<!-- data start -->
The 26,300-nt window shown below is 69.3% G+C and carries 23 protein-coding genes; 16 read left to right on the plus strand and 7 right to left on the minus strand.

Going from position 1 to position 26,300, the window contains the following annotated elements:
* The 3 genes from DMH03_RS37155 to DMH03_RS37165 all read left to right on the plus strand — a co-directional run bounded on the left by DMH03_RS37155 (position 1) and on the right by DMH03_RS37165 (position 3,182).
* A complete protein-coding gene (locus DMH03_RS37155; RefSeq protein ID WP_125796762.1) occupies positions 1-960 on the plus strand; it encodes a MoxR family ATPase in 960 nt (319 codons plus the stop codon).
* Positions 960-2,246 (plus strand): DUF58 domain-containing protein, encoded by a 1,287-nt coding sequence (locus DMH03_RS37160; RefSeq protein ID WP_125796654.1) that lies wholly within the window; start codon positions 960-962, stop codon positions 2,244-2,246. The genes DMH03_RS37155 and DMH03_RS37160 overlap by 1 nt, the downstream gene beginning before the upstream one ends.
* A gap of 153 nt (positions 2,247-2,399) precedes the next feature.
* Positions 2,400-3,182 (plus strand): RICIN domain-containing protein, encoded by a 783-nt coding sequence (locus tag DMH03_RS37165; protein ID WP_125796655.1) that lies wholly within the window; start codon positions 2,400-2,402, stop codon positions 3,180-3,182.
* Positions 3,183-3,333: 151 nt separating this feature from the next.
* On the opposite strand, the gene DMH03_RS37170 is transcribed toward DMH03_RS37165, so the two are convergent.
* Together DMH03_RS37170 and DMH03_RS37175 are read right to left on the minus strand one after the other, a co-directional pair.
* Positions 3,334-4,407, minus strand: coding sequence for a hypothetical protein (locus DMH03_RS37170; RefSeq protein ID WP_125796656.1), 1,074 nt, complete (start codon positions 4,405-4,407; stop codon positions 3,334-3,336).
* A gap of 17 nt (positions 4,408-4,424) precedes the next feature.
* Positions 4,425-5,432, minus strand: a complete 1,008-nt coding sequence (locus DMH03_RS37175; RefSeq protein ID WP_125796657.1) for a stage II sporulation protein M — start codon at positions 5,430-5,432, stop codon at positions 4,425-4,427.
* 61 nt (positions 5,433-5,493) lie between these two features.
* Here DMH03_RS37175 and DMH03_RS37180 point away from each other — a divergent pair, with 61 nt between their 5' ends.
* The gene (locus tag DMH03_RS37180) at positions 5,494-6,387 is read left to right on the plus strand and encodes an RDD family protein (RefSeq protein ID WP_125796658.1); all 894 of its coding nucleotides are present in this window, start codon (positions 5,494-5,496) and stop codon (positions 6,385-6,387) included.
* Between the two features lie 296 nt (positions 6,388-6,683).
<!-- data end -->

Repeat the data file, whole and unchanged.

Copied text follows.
The 26,300-nt window shown below is 69.3% G+C and carries 23 protein-coding genes; 16 read left to right on the plus strand and 7 right to left on the minus strand.

Going from position 1 to position 26,300, the window contains the following annotated elements:
* The 3 genes from DMH03_RS37155 to DMH03_RS37165 all read left to right on the plus strand — a co-directional run bounded on the left by DMH03_RS37155 (position 1) and on the right by DMH03_RS37165 (position 3,182).
* A complete protein-coding gene (locus DMH03_RS37155; RefSeq protein ID WP_125796762.1) occupies positions 1-960 on the plus strand; it encodes a MoxR family ATPase in 960 nt (319 codons plus the stop codon).
* Positions 960-2,246 (plus strand): DUF58 domain-containing protein, encoded by a 1,287-nt coding sequence (locus DMH03_RS37160; RefSeq protein ID WP_125796654.1) that lies wholly within the window; start codon positions 960-962, stop codon positions 2,244-2,246. The genes DMH03_RS37155 and DMH03_RS37160 overlap by 1 nt, the downstream gene beginning before the upstream one ends.
* A gap of 153 nt (positions 2,247-2,399) precedes the next feature.
* Positions 2,400-3,182 (plus strand): RICIN domain-containing protein, encoded by a 783-nt coding sequence (locus tag DMH03_RS37165; protein ID WP_125796655.1) that lies wholly within the window; start codon positions 2,400-2,402, stop codon positions 3,180-3,182.
* Positions 3,183-3,333: 151 nt separating this feature from the next.
* On the opposite strand, the gene DMH03_RS37170 is transcribed toward DMH03_RS37165, so the two are convergent.
* Together DMH03_RS37170 and DMH03_RS37175 are read right to left on the minus strand one after the other, a co-directional pair.
* Positions 3,334-4,407, minus strand: coding sequence for a hypothetical protein (locus DMH03_RS37170; RefSeq protein ID WP_125796656.1), 1,074 nt, complete (start codon positions 4,405-4,407; stop codon positions 3,334-3,336).
* A gap of 17 nt (positions 4,408-4,424) precedes the next feature.
* Positions 4,425-5,432, minus strand: a complete 1,008-nt coding sequence (locus DMH03_RS37175; RefSeq protein ID WP_125796657.1) for a stage II sporulation protein M — start codon at positions 5,430-5,432, stop codon at positions 4,425-4,427.
* 61 nt (positions 5,433-5,493) lie between these two features.
* Here DMH03_RS37175 and DMH03_RS37180 point away from each other — a divergent pair, with 61 nt between their 5' ends.
* The gene (locus tag DMH03_RS37180) at positions 5,494-6,387 is read left to right on the plus strand and encodes an RDD family protein (RefSeq protein ID WP_125796658.1); all 894 of its coding nucleotides are present in this window, start codon (positions 5,494-5,496) and stop codon (positions 6,385-6,387) included.
* Between the two features lie 296 nt (positions 6,388-6,683).